Engineers and designers in the Netherlands have created the world’s largest air purifier in the form of a free-standing tower that extracts smog from the surrounding atmosphere.

The Smog Free Tower stands just over seven metres in height and is capable of purifying as much as 28,300 cubic metres of air within the space of just an hour.

The tower cleanses polluted air of smog particles by means of an ionization process that members of its development team have been researching for more than a decade.

The air is first extracted it from the atmosphere via a wind-powered radial ventilation system situated at the apex of the tower. The tower then channels the air into an internal chamber and uses an ionization process to impart microscopic smog particles measuring less than 15 micrometres with a positive charge.

Scientists have proven that airborne smog particles under this size threshold pose the greatest threat to human health, as they are small enough to be inhaled and cause damage to the respiratory and coronary systems.

Once the particles are imbued with a positive charge the tower then removes them from the air using a grounded counter electrode, and expels the resulting clean air via vents at its base.

The result is a microclimate of clean air within the immediate vicinity of the tower, as well as cleaner air in the broader environment if a sufficient number of the structures are permitted to operate simultaneously for long enough periods.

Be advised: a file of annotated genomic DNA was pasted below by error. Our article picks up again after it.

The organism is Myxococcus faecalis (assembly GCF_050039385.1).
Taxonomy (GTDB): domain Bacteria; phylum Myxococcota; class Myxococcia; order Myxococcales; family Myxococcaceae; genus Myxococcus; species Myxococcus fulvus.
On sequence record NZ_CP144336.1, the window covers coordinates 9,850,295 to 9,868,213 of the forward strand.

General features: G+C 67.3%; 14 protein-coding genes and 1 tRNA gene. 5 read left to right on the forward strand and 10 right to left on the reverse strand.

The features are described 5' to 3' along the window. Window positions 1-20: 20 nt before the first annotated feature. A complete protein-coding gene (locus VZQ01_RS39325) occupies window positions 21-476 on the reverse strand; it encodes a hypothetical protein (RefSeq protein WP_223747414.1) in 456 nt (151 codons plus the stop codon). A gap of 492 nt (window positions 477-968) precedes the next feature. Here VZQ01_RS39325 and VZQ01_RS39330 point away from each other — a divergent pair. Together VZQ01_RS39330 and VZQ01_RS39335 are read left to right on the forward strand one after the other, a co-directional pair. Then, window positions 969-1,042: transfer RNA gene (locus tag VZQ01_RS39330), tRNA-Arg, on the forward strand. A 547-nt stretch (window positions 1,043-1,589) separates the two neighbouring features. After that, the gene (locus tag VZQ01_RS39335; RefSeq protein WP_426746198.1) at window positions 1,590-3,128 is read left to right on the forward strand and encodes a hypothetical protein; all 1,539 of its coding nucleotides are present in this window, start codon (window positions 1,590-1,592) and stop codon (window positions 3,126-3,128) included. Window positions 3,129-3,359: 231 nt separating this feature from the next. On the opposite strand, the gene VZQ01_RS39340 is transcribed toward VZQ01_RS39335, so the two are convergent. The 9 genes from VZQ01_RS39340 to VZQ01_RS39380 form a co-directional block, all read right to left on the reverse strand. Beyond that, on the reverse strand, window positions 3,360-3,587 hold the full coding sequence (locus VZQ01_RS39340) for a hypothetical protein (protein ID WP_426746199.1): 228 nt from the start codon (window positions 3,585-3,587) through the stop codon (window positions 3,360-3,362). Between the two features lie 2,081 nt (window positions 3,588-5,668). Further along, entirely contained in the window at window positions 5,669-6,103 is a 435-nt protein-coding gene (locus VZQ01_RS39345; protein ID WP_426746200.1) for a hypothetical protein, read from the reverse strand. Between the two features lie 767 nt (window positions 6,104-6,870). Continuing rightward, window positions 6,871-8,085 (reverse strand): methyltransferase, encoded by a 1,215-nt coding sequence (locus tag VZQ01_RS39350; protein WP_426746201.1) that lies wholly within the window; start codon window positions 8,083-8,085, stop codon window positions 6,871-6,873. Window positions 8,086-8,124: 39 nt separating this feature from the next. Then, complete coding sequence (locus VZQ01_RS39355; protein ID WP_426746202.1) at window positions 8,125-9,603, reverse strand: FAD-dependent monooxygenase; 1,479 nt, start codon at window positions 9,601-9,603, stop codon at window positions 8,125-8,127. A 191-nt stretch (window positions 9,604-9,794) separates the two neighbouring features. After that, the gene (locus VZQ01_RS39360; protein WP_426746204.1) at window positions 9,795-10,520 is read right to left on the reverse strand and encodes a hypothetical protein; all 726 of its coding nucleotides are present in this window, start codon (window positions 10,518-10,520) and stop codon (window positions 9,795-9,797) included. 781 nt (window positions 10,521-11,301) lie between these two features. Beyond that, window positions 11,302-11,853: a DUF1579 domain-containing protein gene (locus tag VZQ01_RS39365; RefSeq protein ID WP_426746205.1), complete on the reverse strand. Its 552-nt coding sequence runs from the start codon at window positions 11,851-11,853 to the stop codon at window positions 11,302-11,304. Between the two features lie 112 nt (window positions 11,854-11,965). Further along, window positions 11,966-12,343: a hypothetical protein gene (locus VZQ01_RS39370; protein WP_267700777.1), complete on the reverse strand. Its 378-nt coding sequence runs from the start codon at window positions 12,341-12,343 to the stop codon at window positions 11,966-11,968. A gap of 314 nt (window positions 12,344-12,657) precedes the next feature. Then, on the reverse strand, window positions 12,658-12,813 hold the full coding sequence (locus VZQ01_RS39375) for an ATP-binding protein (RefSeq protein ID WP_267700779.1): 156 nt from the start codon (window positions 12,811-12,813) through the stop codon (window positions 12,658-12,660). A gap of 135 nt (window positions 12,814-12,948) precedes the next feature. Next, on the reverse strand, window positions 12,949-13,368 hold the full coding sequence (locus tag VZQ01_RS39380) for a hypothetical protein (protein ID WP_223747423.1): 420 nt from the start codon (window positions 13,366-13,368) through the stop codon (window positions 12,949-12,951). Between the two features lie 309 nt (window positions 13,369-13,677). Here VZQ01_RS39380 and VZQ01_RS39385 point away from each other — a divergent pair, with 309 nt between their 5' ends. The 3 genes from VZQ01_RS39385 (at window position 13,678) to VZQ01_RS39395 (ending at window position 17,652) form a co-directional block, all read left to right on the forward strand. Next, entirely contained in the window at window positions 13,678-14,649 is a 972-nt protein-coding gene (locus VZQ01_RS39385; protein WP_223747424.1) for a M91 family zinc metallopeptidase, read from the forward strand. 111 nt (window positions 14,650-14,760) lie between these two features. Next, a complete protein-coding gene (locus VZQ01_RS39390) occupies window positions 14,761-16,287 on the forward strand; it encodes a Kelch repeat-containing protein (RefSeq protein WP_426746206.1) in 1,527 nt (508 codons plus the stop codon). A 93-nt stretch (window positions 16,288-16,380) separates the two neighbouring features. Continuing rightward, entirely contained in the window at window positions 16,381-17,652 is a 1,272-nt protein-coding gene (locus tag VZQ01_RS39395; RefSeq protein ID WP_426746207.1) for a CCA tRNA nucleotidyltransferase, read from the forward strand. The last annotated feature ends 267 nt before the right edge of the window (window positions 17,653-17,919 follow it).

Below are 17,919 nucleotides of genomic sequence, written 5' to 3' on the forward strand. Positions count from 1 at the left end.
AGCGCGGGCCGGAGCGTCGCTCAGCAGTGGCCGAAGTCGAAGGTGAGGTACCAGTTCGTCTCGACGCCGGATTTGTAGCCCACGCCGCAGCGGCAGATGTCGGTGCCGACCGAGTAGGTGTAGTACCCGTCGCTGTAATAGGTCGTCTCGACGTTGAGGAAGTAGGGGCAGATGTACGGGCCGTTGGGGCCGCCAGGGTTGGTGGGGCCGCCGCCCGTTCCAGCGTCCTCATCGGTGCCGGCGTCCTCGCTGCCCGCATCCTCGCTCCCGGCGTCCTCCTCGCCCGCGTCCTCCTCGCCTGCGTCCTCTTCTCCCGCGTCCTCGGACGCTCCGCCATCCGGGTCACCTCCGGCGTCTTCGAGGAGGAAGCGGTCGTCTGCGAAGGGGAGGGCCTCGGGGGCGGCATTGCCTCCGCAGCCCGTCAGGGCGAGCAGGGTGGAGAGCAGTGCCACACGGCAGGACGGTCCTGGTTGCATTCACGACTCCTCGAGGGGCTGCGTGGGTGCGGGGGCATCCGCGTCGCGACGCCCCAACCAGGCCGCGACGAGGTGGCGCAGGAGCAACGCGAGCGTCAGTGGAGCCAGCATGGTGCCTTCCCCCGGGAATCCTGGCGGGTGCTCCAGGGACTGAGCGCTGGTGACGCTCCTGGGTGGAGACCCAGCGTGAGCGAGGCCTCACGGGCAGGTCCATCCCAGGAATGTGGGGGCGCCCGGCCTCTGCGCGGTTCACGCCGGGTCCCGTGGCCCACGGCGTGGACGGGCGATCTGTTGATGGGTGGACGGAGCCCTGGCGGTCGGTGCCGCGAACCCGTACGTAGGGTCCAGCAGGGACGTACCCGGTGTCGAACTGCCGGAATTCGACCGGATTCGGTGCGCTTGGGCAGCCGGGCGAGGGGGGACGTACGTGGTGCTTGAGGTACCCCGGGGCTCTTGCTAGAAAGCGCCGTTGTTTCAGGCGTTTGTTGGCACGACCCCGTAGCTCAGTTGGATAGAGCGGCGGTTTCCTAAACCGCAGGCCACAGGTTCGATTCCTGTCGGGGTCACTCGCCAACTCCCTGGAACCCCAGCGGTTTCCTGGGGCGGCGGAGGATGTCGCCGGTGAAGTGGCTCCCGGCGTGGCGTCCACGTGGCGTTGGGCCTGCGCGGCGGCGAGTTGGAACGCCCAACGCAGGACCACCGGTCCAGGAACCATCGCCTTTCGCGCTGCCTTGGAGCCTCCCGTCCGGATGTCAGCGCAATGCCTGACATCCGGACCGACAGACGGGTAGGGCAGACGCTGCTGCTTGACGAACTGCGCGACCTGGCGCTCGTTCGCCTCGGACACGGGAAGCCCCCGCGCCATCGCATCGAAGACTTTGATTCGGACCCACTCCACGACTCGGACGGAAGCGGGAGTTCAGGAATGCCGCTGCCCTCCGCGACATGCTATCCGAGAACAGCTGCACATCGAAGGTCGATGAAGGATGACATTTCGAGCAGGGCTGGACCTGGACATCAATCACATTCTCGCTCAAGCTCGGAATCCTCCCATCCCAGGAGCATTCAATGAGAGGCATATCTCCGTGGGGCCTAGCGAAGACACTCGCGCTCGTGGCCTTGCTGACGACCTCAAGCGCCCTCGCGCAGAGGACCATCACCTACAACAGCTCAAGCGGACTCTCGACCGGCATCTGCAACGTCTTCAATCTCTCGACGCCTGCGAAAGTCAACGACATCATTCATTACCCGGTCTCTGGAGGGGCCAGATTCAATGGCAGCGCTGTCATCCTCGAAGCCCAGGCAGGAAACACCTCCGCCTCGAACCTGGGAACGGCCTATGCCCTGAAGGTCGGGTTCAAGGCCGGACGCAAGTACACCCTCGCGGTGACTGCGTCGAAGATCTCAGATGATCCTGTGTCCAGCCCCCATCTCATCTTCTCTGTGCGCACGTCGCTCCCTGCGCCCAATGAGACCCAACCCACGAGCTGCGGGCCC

The Smog Free Tower is the product of collaboration between innovative Dutch designer Daan Roosegaarde, Bob Ursem from Delft Technology University, and green tech company European Nano Solutions.

Roosegaarde has already garnered renown for some of his ground-breaking innovations in other areas of urban development, including the Netherlands’ Smart Highways which convey information to drivers via luminous signs embedded within road surfaces themselves.

His latest project has already drawn the attention of municipal officials from major cities around the world, including Beijing, Mexico City, Mumbai and Paris, as well as property developers hoping to cleanse the air of more affluent urban neighbourhoods.

  • Let's hope that governments around the world start looking at installing these near schools and playgrounds near busy roads for our future generation.

  • It is much cheaper and much more effective to avoid producing the particulates in the first place. In my city the sources of PM15 are in order: coal fired power stations, the coal mines, coal wagons and stockpiles, diesel vehicles and, in winter, domestic wood fires. All these could be reduced by a combination of measures such as house insulation, rail transportation and other energy efficiency measures, solar and wind power generation and energy storage. Of course, smokers inhale 100 times the particulates compared to the rest of us.

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